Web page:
• Uhm, no the slab remnants are far below Iceland.
          The thickness of Iceland is most likely due to accreation as the plume pushes material up against the crust so it slowly thickens.

          • For me it would be an incredible coincidence unless we look for a more simple and elegant explanation like proposing that the continental slab under Iceland is actually what causes the plume in the first place, or even better that slabs are actually pretty common throughout the depths of the Atlantic ocean and the plume just happens to hit one of them.

            Anyways, it’s a great coincidence a mantle plume hitting a continental slab which hits exactly under the MAR. All 3 in the same spot, and at this time.

  2. A useful and necessary summary. Thanks Carl ! Last unrest for Heirdubreid was around march and April ?

    I made a plot at the time

    • Last big swarm yes.
      But… one could also say that the swarm just slowed down and that it is still running at a more sedate pace.

      • From what you said, it looks like a large intrusion in Uptypsingar back in 2007 fed laterally into Herdubreid in recent years and it happens that the magma is just there. It will eventually erupt somewhere around/nearby.

  3. Humm… lost track one page before the conclution.
    My fault, I fully understand, my brain just resigned 🙂
    Nice recap tho….

      • Only in Holllywood would David Carradines death be called suicide. People rarely tie their own hands behind their own back before hanging themselves in the closet.

        • suppleness is the key 😉
          comptetely OT I just discovered you Swedes make crayfish parties (well with all these lakes…). Wonder if Lurking could cook up something, maybe he has an interesting recipe. Is there some Louisiana crayfish invasion in Sweden too ?

          • Yes, for some reason Swedes are to lazy to go out and fish ourselves so we have Louisiana, Turkish and Chinese crayfish.
            Personally I prefer the wild ones when I get the time to fish them.

  4. There are other Icelandic volcanoes also more active in 2014.

    Hekla and Vatnfjoll region, unusual activity above background, but per se means nothing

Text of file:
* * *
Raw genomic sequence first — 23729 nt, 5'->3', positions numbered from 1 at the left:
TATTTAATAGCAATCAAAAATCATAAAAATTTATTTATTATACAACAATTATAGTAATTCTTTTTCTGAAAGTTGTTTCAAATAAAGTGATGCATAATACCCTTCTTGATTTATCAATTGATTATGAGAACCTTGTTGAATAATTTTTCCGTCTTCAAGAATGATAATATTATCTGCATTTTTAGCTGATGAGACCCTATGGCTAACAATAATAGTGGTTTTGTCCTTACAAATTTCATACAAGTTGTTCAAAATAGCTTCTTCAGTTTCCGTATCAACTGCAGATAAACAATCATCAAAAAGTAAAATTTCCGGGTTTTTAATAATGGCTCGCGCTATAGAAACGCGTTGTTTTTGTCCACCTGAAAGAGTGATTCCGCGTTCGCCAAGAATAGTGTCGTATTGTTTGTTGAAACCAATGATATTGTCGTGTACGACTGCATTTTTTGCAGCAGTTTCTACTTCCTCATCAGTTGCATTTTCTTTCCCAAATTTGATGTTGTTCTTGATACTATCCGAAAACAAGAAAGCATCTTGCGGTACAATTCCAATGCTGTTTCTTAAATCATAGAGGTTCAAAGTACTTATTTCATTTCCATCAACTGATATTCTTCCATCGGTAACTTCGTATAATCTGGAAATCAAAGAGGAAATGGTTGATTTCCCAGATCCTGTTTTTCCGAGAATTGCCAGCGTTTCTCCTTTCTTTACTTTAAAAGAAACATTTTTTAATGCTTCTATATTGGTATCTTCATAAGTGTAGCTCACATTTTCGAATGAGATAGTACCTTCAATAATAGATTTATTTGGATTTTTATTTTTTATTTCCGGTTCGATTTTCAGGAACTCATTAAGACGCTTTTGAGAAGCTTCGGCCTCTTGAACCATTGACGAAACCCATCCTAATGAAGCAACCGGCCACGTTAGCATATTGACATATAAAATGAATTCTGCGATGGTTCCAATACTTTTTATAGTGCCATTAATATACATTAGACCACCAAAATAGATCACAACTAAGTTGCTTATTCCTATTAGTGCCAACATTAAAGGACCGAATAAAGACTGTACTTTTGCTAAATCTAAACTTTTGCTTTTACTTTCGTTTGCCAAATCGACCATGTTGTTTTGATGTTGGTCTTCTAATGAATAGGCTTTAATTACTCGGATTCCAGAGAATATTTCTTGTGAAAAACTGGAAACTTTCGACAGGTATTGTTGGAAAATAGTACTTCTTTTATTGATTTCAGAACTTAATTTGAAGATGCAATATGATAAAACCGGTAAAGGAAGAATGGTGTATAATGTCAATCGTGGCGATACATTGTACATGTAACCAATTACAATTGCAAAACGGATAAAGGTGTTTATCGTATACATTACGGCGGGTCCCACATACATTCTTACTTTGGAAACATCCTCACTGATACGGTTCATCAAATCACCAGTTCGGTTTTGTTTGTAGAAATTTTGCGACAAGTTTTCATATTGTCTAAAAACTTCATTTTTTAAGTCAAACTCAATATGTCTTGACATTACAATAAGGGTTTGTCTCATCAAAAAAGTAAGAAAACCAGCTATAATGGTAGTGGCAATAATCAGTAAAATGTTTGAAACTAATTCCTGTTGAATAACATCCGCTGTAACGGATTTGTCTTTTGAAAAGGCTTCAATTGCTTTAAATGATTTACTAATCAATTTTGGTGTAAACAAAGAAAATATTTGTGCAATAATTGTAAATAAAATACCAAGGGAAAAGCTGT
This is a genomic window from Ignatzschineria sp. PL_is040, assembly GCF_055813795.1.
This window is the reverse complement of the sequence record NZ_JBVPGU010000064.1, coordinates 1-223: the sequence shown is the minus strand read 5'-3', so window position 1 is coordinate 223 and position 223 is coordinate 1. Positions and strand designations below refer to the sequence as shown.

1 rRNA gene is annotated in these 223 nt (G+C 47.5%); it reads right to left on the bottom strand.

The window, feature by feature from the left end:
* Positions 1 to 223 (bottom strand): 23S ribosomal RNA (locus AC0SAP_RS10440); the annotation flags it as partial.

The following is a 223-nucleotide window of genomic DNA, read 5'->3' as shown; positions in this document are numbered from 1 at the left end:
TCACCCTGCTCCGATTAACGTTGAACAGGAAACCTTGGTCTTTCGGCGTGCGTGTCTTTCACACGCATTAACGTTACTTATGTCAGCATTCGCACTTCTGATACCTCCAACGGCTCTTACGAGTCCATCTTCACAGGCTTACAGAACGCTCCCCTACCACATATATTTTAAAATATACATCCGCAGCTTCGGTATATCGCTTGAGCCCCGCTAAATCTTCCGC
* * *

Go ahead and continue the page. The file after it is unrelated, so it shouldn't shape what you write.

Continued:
Tungnafellsjokull and nearby, just a few swarms, possibly a couple of intrusions
    Katla, but very little activity compared to 2011.

    But I agree, the region between Kistufell and Askja/Herdubreid seems so active that I really think is one of those closest spots to an eruption, other than the expected Hekla/Grimsvotn duo. Tungnafells and Katla are actually pretty quiet.

      • Yepp, especially in Iceland. If anything is overdue it is actually Mount Unpronouncable in Iceland.
        As most know half of Icelands eruptions comes out of something unknown or that has not erupted for 5 000 years. The last one was Surtsey, and that makes the unexpected eruption pretty “overdue”.

        • “Mount Unthinkable” is also a suspect…. or the flatlands near-by, we also can get a flash flood from “Mt. Unvisible” or flank eruption from “Mt. Sooner or Later”. *grin*

        • How was the activity of Surtsey, earthquake-wise, before its eruption? Any information on that?
          I don’t think a 5000 year old dormant volcano comes back to life, in a quiet and discrete way. And so I don’t think Mt Surprise would erupt without a period of magmatic intrusions and earthquake swarms before its eruption.

          One example was Eyjafjallajokull. Another was Krafla. Probably Askja behaved the same way when it erupted in 1875 after centuries.

          Some spots I don’t really expect an eruption, because activity has been very low there (so an eruption there would indeed be a surprise for me if it would happen in the next couple of years): area between Hengill and Langjokull, Hveravellir volcano, Theistareykjarbunga, Snaefellsnes volcanoes, Grimsnes volcanic system, and probably not a repeat of the Westman Islands, Krafla or Eyjafjallajokull. The following spots are also little likely but changes there for an eruption in next decades are perhaps a bit higher (activity there is also low, but they show more signs of magmatic activity than the former ones): Esjufjoll, Oraefajokull, Prestahnukur volcano, Bláfjoll-Brennisteinfjoll, Tindfjalljokull and Hofsjokull.

          And finally, the likely ones include Mt Predictable like Grimsvotn, Hekla, Katla, etc, and some of the likeliest Mt Surprises would be (because of somewhat recurrent earthquakes swarms and intrusions): Tungnafellsjokull or areas along its fissure swarm, Kverfjoll, definitively the northern region of Bardarbunga (like Kistufell), Vatnsfjoll or in the neighbourhood of Hekla, spot south of Katla, spot southeast of Langjokull, an eruption at Reykjanes. And of course in the Herdubreid area.

          So I don’t think Mt Surprise eruptions are so much of a surprise! The likely 50% of a “surprise spot” are probably the ones I just mentioned. Because of their recurrent swarms or intrusions.

          • I agree on that I see it as highly unlikely that an eruption would come unanounced.

            But, then Mount Predictable is doing a Hekla and has inflated fast in the last month without making almost any noise. See below.